Saul’s Stinking Legacy
Have a joyous resurrection day!
Today’s reading: 1 Samuel 13:1-14:52
My selection: I Samuel 14:47-48
When Saul had taken the kingship over Israel, he fought against all his enemies on every side, against Moab, against the Ammonites, against Edom, against the kings of Zobah, and against the Philistines. Wherever he turned he routed them. 48 And he did valiantly and struck the Amalekites and delivered Israel out of the hands of those who plundered them.
My reflections: Saul had great military victories as King of Israel. These are often overshadowed by his extremely foolish decisions and evil actions. Both Saul and David were victorious, and both men were sinners whose failures are recorded for all to see. Yet Saul’s failures seem to mark his life and legacy while David’s do not.
Saul was impatient and failed to trust God when it seemed that Samuel would not arrive in time to make the sacrifice before the battle. Saul impulsively issued a foolish command to the army to fast before and during the battle. Then he rashly committed to execute whoever broke the command. When it turned out to be Jonathan, his son who had won the day, he didn’t consider clemency but moved toward carrying out the sentence. Fortunately, the people themselves rebelled against this decision and forced Saul not to carry out the sentence.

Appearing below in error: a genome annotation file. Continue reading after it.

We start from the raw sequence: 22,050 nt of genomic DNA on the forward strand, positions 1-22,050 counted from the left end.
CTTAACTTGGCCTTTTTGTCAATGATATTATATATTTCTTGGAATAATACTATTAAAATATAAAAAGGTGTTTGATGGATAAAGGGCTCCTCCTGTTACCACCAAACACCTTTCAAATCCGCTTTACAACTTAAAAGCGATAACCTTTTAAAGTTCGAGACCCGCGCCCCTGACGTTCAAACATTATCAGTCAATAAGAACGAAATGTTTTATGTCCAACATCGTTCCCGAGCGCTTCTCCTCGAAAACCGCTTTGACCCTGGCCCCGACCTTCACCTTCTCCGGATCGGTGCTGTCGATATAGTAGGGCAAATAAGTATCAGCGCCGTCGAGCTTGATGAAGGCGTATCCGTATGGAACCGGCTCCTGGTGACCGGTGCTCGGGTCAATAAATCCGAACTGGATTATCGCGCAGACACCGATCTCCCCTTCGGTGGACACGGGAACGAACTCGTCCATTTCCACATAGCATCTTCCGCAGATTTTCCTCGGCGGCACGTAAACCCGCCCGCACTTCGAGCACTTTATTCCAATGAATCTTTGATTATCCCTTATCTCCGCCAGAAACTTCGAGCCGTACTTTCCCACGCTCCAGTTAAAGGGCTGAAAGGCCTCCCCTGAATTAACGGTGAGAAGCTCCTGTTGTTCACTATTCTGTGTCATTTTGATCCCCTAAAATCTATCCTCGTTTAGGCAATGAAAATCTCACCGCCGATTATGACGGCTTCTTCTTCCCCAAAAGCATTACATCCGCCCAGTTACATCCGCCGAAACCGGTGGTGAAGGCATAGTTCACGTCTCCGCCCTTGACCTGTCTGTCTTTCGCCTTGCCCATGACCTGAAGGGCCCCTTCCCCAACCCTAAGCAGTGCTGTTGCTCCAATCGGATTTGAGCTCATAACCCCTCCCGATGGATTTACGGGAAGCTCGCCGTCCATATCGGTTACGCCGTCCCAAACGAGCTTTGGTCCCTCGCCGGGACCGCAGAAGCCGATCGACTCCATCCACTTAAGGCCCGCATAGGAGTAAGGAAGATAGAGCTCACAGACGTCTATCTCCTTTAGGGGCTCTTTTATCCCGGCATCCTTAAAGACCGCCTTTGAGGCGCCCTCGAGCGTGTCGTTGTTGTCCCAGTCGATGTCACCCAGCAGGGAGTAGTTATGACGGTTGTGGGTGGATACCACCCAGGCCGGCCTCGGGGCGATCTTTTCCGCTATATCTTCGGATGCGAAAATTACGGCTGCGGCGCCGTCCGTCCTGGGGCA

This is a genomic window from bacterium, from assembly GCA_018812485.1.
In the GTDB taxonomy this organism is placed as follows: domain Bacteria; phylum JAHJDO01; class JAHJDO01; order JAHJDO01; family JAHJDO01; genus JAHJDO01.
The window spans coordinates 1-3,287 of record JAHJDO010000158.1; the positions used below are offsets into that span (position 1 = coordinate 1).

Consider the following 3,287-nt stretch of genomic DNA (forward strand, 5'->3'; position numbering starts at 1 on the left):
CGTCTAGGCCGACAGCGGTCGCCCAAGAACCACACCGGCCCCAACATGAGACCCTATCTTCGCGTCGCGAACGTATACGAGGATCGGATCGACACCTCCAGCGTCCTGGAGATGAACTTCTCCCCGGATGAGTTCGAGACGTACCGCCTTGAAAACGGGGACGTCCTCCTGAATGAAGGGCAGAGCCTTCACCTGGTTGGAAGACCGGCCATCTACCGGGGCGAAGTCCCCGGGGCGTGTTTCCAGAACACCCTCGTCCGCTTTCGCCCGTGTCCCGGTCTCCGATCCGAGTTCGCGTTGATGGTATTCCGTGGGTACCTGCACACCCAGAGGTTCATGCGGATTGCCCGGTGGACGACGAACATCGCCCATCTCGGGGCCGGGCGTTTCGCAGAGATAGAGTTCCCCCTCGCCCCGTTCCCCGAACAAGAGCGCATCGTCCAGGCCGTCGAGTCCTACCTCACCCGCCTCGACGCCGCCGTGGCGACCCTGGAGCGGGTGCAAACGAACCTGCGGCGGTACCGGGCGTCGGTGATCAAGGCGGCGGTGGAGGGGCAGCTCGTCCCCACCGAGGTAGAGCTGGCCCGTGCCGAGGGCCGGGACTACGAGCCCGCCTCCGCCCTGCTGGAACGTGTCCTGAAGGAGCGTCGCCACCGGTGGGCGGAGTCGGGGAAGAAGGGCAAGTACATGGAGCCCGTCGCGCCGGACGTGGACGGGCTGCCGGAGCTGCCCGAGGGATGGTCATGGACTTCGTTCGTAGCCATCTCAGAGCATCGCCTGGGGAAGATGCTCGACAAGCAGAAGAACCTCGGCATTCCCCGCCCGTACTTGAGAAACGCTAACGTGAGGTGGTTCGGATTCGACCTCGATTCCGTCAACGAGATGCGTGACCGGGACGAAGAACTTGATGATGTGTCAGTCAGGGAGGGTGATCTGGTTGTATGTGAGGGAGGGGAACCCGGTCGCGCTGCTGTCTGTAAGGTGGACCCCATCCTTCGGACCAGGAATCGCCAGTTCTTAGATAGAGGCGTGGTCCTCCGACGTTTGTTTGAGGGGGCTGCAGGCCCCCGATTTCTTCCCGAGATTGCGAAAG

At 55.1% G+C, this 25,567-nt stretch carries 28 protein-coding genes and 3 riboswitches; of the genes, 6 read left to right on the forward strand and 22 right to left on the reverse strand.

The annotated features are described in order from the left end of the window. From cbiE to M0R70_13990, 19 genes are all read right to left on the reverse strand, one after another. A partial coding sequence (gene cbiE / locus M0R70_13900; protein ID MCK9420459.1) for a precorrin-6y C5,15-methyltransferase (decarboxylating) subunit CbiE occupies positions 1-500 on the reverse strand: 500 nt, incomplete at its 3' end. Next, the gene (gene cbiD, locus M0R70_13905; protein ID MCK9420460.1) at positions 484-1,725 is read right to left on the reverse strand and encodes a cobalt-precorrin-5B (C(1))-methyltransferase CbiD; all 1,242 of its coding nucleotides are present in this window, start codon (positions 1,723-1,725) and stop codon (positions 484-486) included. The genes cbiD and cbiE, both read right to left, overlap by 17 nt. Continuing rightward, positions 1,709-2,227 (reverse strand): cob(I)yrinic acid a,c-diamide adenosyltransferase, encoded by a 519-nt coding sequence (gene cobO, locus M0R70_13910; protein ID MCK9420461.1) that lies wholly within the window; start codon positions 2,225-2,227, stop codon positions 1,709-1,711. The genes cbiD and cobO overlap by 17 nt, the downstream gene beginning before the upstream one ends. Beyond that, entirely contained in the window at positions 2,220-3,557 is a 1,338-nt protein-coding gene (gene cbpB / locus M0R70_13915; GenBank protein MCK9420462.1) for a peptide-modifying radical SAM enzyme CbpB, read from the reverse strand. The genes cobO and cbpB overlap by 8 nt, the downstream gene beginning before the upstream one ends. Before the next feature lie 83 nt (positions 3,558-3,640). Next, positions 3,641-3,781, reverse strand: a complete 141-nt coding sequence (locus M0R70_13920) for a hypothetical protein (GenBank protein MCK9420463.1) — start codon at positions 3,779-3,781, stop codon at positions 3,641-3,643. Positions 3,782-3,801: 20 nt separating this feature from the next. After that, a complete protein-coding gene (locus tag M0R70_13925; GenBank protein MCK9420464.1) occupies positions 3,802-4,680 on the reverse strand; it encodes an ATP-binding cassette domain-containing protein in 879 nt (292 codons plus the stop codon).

Saul had lost the confidence of the people and even of his own son. From here on he seems to be obsessed with defending his position as king and that obsession clouds his vision and corrupts his thinking. Instead of confessing his sin and repenting, Saul dug in and attempted to hold on to his power, position, and prestige.
As a later king, Solomon, would write, Dead flies make the perfumer’s ointment give off a stench; so a little folly outweighs wisdom and honor. Ecclesiastes 10:1
My challenge: Although Saul’s life brought many victories to Israel, it stunk because of his folly. It doesn’t take much. Learn from Saul’s example. Trust God. Do His will, His way, if you would be remembered fondly by succeeding generations.
Tomorrow’s reading: 1 Samuel 15:1-16:23